This was a very exciting time for the folks in Northeast Ohio, myself included. We have all been left wondering what lies beneath the dam pools on this section of river in Cuyahoga Falls. Even more so, what lies beneath the dam pool behind the biggest insult to the Cuyahoga River, the 60 foot monstrosity that is the Ohio Edison dam, just downstream of the other two. Underneath the pool of water the namesake “Great Falls of the Cuyahoga” currently lie dormant- asleep- but forever waiting to show its wonderful face again. Incidentally, this may become a reality sooner than anyone ever thought as the mayor of Cuyahoga Falls, Don Robart, announced an ambitious goal of not only removing the two small dams this fall, but also the Ohio Edison dam in the next five years! This is the first realization of a free flowing Cuyahoga River from Lake Rockwell to Akron in well over one hundred years!

These are exciting times to be a paddler and an Ohioan seemingly, and with previous talks with David Hill about the possibility of filming a documentary from a recreational standpoint, I realized this would be the year to do so. I pitched the idea to Sam Fulbright of Pilot Collective Media as a collaboration of my story telling and his keen eye behind the lens. He liked it and so did I; now all I had to do was find funding for us to have the necessary equipment, time and travel expenses. Wave Sport has been absolutely pinnacle in making this happen and I continue to be blown away at the support that Confluence Watersports and Wave Sport have provided me and my projects.

As of this week, we wrapped up filming in Ohio. We re-visited many of my old friends, locations and experiences that I had the unique pleasure being a part of as I grew as a paddler, enthusiast and steward. This was the first trip back to Ohio in a long time where I felt I was coming home, and this project has been extremely well received in the community. After Sam and I started digging in, we started to uncover so many different angles and stories we could potentially tell.  I do believe you will see more stories with this area in mind beyond this project. We have a very long ways to go to save our rivers and make our fresh water sources fishable, swimmable and ultimately drinkable.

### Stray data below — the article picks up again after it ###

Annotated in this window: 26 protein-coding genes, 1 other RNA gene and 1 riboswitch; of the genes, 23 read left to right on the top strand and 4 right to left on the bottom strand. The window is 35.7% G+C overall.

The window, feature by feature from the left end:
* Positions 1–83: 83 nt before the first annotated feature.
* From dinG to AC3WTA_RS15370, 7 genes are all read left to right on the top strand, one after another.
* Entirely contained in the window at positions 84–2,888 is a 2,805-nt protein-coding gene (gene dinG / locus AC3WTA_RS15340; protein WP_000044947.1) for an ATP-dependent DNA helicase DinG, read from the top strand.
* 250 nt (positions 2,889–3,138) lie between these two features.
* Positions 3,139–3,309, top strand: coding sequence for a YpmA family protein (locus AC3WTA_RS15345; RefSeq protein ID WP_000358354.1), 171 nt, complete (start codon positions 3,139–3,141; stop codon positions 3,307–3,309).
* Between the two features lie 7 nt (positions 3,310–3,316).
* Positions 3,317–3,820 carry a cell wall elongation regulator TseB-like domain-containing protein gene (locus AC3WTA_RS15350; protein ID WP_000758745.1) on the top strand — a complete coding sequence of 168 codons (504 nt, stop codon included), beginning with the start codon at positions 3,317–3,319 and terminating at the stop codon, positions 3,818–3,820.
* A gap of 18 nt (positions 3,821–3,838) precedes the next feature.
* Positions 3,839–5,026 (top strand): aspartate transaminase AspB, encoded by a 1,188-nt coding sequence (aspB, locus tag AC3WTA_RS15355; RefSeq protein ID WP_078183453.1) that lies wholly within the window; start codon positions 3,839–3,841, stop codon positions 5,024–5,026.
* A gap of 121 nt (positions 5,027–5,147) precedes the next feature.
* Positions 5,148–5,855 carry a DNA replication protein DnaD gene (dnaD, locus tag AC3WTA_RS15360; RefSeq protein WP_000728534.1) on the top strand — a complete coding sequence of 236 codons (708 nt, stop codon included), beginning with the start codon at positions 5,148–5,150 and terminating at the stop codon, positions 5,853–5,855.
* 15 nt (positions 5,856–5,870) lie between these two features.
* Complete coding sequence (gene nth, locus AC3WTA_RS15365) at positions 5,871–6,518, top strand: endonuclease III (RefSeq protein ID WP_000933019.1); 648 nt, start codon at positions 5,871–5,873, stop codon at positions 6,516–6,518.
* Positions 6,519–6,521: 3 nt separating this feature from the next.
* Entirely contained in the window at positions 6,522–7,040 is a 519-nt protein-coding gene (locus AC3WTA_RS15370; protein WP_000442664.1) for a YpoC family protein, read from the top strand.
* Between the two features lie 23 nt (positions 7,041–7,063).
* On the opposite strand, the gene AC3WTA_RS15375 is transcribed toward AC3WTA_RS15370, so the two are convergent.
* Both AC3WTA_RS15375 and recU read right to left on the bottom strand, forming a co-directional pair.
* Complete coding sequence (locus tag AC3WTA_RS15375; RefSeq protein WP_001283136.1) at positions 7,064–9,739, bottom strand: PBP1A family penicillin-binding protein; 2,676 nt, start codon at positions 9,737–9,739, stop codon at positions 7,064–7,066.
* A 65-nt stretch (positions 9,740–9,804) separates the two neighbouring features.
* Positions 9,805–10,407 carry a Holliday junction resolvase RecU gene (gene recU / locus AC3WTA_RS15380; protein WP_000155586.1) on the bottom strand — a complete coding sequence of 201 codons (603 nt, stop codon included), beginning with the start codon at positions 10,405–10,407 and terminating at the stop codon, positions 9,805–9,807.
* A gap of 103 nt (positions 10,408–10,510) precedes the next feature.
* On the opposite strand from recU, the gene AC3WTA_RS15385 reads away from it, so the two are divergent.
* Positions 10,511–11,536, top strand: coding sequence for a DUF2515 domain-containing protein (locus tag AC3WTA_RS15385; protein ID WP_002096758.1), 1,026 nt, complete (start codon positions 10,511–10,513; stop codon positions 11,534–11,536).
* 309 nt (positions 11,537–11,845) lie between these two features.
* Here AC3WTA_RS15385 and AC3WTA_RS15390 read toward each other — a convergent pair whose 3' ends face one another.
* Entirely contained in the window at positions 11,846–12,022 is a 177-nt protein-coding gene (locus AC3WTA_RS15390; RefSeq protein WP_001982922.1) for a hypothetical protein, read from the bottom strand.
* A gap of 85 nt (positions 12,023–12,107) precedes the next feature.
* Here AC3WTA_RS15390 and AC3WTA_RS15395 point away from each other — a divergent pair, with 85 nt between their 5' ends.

We had an ungodly schedule from day one. After driving through the night and sleeping a few hours, we began filming and never really stopped until the time that we left 5 days later. Sam Fulbright is quickly becoming a master of his craft and I trust him behind the lens to help tell the story that I hope to convey to

the viewers. Lydia Cardinal kept our child like demeanors in check and had the unfortunate task of running the errands and hauling the extra gear. There was one day I told her to never accept a job as a key-grip, and when asked what a key-grip was, I responded, “what you are doing right now.” Thankfully she has been involved in this process as I can go to her and tell her what it is that I am trying to do, and she has a way of making sense out of my nonsense. I think altogether we made a pretty good rag tag production team, and I think it will be obvious once the final production is complete.

I now have been tasked with sitting down with roughly 6-8 hours of raw footage to tell a 30 minute story. I am not envied I am sure, but I look forward to reliving these days over again. Post-production begins soon and we intend to put the final production into several film festivals in the next year. Look forward to sharing this with everyone soon. Photos by Lydia Cardinal and Sam Fulbright.